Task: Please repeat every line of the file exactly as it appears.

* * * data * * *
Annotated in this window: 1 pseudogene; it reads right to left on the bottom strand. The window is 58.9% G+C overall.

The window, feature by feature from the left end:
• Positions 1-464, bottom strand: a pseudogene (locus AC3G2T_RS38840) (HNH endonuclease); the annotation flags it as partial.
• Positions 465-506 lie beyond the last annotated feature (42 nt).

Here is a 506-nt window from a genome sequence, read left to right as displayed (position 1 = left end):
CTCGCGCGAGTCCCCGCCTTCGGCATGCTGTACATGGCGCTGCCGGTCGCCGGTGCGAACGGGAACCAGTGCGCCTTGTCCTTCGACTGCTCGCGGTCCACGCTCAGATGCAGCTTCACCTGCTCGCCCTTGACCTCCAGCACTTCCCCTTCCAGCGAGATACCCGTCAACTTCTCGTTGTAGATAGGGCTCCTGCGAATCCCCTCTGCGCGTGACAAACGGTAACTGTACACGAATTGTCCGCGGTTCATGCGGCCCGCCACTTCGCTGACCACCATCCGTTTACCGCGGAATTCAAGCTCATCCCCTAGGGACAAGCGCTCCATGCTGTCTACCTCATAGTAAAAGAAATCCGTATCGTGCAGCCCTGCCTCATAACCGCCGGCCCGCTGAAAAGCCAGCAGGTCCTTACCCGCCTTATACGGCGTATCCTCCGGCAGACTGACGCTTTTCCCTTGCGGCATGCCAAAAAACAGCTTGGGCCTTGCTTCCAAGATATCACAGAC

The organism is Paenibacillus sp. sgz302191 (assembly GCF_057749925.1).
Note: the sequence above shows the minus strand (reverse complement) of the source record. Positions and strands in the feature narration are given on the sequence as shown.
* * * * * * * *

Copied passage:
Annotated in this window: 1 pseudogene; it reads right to left on the bottom strand. The window is 58.9% G+C overall.

The window, feature by feature from the left end:
• Positions 1-464, bottom strand: a pseudogene (locus AC3G2T_RS38840) (HNH endonuclease); the annotation flags it as partial.
• Positions 465-506 lie beyond the last annotated feature (42 nt).

Here is a 506-nt window from a genome sequence, read left to right as displayed (position 1 = left end):
CTCGCGCGAGTCCCCGCCTTCGGCATGCTGTACATGGCGCTGCCGGTCGCCGGTGCGAACGGGAACCAGTGCGCCTTGTCCTTCGACTGCTCGCGGTCCACGCTCAGATGCAGCTTCACCTGCTCGCCCTTGACCTCCAGCACTTCCCCTTCCAGCGAGATACCCGTCAACTTCTCGTTGTAGATAGGGCTCCTGCGAATCCCCTCTGCGCGTGACAAACGGTAACTGTACACGAATTGTCCGCGGTTCATGCGGCCCGCCACTTCGCTGACCACCATCCGTTTACCGCGGAATTCAAGCTCATCCCCTAGGGACAAGCGCTCCATGCTGTCTACCTCATAGTAAAAGAAATCCGTATCGTGCAGCCCTGCCTCATAACCGCCGGCCCGCTGAAAAGCCAGCAGGTCCTTACCCGCCTTATACGGCGTATCCTCCGGCAGACTGACGCTTTTCCCTTGCGGCATGCCAAAAAACAGCTTGGGCCTTGCTTCCAAGATATCACAGAC

The organism is Paenibacillus sp. sgz302191 (assembly GCF_057749925.1).
Note: the sequence above shows the minus strand (reverse complement) of the source record. Positions and strands in the feature narration are given on the sequence as shown.